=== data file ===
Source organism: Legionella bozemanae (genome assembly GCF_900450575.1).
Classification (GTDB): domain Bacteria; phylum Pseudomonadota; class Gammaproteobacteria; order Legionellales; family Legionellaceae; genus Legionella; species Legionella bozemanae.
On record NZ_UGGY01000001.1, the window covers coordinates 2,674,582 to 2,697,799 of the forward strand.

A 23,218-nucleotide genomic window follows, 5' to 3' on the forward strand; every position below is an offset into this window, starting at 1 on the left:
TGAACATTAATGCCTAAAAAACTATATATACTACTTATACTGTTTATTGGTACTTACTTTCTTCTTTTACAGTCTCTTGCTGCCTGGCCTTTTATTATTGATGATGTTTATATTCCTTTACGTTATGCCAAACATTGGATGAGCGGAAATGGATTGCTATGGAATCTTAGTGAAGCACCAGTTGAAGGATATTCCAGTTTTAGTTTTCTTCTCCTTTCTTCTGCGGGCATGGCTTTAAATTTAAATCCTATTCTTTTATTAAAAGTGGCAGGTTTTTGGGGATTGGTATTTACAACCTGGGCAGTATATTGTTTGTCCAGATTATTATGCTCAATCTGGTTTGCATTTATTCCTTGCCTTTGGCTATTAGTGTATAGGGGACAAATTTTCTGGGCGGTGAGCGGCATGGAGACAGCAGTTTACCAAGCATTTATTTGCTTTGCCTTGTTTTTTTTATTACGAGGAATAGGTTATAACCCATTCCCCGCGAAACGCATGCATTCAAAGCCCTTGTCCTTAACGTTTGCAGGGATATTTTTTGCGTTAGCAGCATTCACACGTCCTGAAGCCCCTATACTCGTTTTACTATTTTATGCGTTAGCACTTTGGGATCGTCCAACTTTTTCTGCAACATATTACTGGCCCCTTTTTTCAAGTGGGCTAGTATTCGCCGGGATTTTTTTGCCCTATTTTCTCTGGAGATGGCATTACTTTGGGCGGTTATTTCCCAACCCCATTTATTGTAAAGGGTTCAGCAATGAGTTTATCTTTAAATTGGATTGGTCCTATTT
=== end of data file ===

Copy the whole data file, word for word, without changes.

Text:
Source organism: Legionella bozemanae (genome assembly GCF_900450575.1).
Classification (GTDB): domain Bacteria; phylum Pseudomonadota; class Gammaproteobacteria; order Legionellales; family Legionellaceae; genus Legionella; species Legionella bozemanae.
On record NZ_UGGY01000001.1, the window covers coordinates 2,674,582 to 2,697,799 of the forward strand.

A 23,218-nucleotide genomic window follows, 5' to 3' on the forward strand; every position below is an offset into this window, starting at 1 on the left:
TGAACATTAATGCCTAAAAAACTATATATACTACTTATACTGTTTATTGGTACTTACTTTCTTCTTTTACAGTCTCTTGCTGCCTGGCCTTTTATTATTGATGATGTTTATATTCCTTTACGTTATGCCAAACATTGGATGAGCGGAAATGGATTGCTATGGAATCTTAGTGAAGCACCAGTTGAAGGATATTCCAGTTTTAGTTTTCTTCTCCTTTCTTCTGCGGGCATGGCTTTAAATTTAAATCCTATTCTTTTATTAAAAGTGGCAGGTTTTTGGGGATTGGTATTTACAACCTGGGCAGTATATTGTTTGTCCAGATTATTATGCTCAATCTGGTTTGCATTTATTCCTTGCCTTTGGCTATTAGTGTATAGGGGACAAATTTTCTGGGCGGTGAGCGGCATGGAGACAGCAGTTTACCAAGCATTTATTTGCTTTGCCTTGTTTTTTTTATTACGAGGAATAGGTTATAACCCATTCCCCGCGAAACGCATGCATTCAAAGCCCTTGTCCTTAACGTTTGCAGGGATATTTTTTGCGTTAGCAGCATTCACACGTCCTGAAGCCCCTATACTCGTTTTACTATTTTATGCGTTAGCACTTTGGGATCGTCCAACTTTTTCTGCAACATATTACTGGCCCCTTTTTTCAAGTGGGCTAGTATTCGCCGGGATTTTTTTGCCCTATTTTCTCTGGAGATGGCATTACTTTGGGCGGTTATTTCCCAACCCCATTTATTGTAAAGGGTTCAGCAATGAGTTTATCTTTAAATTGGATTGGTCCTATTT